Manafonistas

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2021 24 Nov

My jazz albums 2021

von: Michael Engelbrecht Filed under: Blog | TB | Tags:  No Comments

 

 

  1. Floating Points w/ Pharoah Sanders and LSO: Promises
  2. Portico Quartet: Terrain
  3. Pinon Palladino and Blake Mills: Notes with Attachments
  4. Nik Bärtsch: Entendre
  5. Marc Johnson: Overpass
  6. Anthony Joseph: The Rich Are Only Defeated When…
  7. Trio Tapestry: Garden of Expression*
  8. Sons of Kemet: Black To The Future** 
  9. Thomas Strønen: Bayou
  10. Eivind Aarset: Phantasmagoria
  11. Natural Information Society w/ Evan Parker: Descent
  12. Andrew Cyrille Quartet: The News
  13. Shai Maestro: Human
  14. Carrothers / Courtois: Firebirds
  15. Christian Walllumrod: Speaksome
  16. Masabumi Kikuchi: Hanamichi – The Final Studio Recording
  17. Kari Ikonen: Impressions, Improvisations, and Compositions

 

The News: das nächste Jahr einige Sendungen und Beiträge für die Jazzredaktion machen, immer wieder gerne die JazzFacts, aber eben ohne die Nächte. Der Fokus richtet sich auf die Welt der improvisierten Musik, und dies hier sind meine Highlights des Jahres, mhmm, vier Solopianoalben dabei, interessant. Am 30.12. stellen Odilo Clausnitzer, Karsten Mützelfeld und ich in den JazzFacts um 21.05 Uhr im DLF unsere Favoriten vor. Meine ersten JazzFacts anno 2022 gibt es am 3. Februar. In einem Beitrag wird es um ein Trio-Album gehen – mit Kid Downes, Petter Eldh und James Maddren.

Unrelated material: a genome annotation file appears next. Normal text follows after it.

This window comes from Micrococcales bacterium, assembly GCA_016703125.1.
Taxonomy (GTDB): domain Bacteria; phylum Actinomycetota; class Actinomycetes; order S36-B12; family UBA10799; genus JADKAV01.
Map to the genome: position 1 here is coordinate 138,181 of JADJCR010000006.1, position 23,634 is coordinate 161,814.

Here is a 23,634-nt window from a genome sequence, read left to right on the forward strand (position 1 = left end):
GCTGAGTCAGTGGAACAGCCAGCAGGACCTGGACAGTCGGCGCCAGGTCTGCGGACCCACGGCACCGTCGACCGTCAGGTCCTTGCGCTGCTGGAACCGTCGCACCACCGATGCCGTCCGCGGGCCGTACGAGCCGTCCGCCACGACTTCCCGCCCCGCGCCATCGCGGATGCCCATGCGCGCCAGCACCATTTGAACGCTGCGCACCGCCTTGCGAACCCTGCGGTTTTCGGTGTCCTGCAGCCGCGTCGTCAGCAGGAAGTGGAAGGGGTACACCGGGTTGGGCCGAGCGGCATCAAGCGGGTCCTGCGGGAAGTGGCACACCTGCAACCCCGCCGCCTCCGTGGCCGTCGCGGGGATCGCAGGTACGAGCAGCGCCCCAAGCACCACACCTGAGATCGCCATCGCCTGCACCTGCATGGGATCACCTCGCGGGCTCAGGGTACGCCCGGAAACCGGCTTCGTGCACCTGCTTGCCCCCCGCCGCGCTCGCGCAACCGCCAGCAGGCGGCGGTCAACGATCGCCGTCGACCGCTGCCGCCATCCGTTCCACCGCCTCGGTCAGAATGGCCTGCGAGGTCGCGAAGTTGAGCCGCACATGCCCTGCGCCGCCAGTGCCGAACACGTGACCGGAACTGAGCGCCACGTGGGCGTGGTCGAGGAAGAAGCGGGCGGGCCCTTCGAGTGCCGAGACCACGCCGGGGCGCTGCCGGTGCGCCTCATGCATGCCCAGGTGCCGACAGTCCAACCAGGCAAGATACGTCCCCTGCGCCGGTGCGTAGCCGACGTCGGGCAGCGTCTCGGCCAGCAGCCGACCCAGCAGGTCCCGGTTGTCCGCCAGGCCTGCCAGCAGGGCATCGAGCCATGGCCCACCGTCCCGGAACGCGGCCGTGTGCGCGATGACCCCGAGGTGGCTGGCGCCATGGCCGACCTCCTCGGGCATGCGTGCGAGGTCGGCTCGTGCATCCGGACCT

*Garden of Expression: Trio Tapestry‘s sense of melody, space and letting-go is immaculate. I will always remember their first record, one of the jazz miracles of 2019. For me, it was the best album Joe Lovano ever made, with Manfred Eicher’s perfect sequencing of the tracks. Listen to the vinyl: suspense, sound and silence in perfect union.

It is quite natural that this follow-up lives up to the high standard of the first meeting in New York. Now with a deeper touch of Provence pastel and colours at dusk. You can think of every jazz writing cliche of praise, from „filigree“ to „elemental“, and be sure that Lovano, Crispell and Castaldi are breathing new life into it. After the first three pieces of pure baladry (written by soul, not by the book), the appearances of sound take more and more adventurous side steps, from moments of pianistic unrest and upheaval, to an exploration of metal and sound in Castaldi‘s drum figures.

A zen-like purity‘s bold pairing with an adventurous spirit. The record delivers everything with grace, selflessness and the most nuanced sense of tempo, time standing still and a flow of undercurrents. If this sounds slightly over the top, let the music take over, dim the lights and follow the tapestries!“ (M.E.)

 

**“I’ve not been listening to albums specifically from this year. I even forgot that Pino Palladino/Blake Mills’s Notes With Attachments came out in 2021. It’s a great album in terms of compositional form. Musically it’s very different, but it reminds me of the place I was in when I started to put together Sons Of Kemet’s Black To The Future. I love its warm, organic atmosphere. Madlib’s Sound Ancestors contains one of my favourite tunes of recent memory – Road Of The Lonely Ones.I’ve listened to that more times than I’d like to admit. The album is such a deep work, I can tell it’ll keep growing on me.“ (Shabaka Hutchings, Sons of Kemet)

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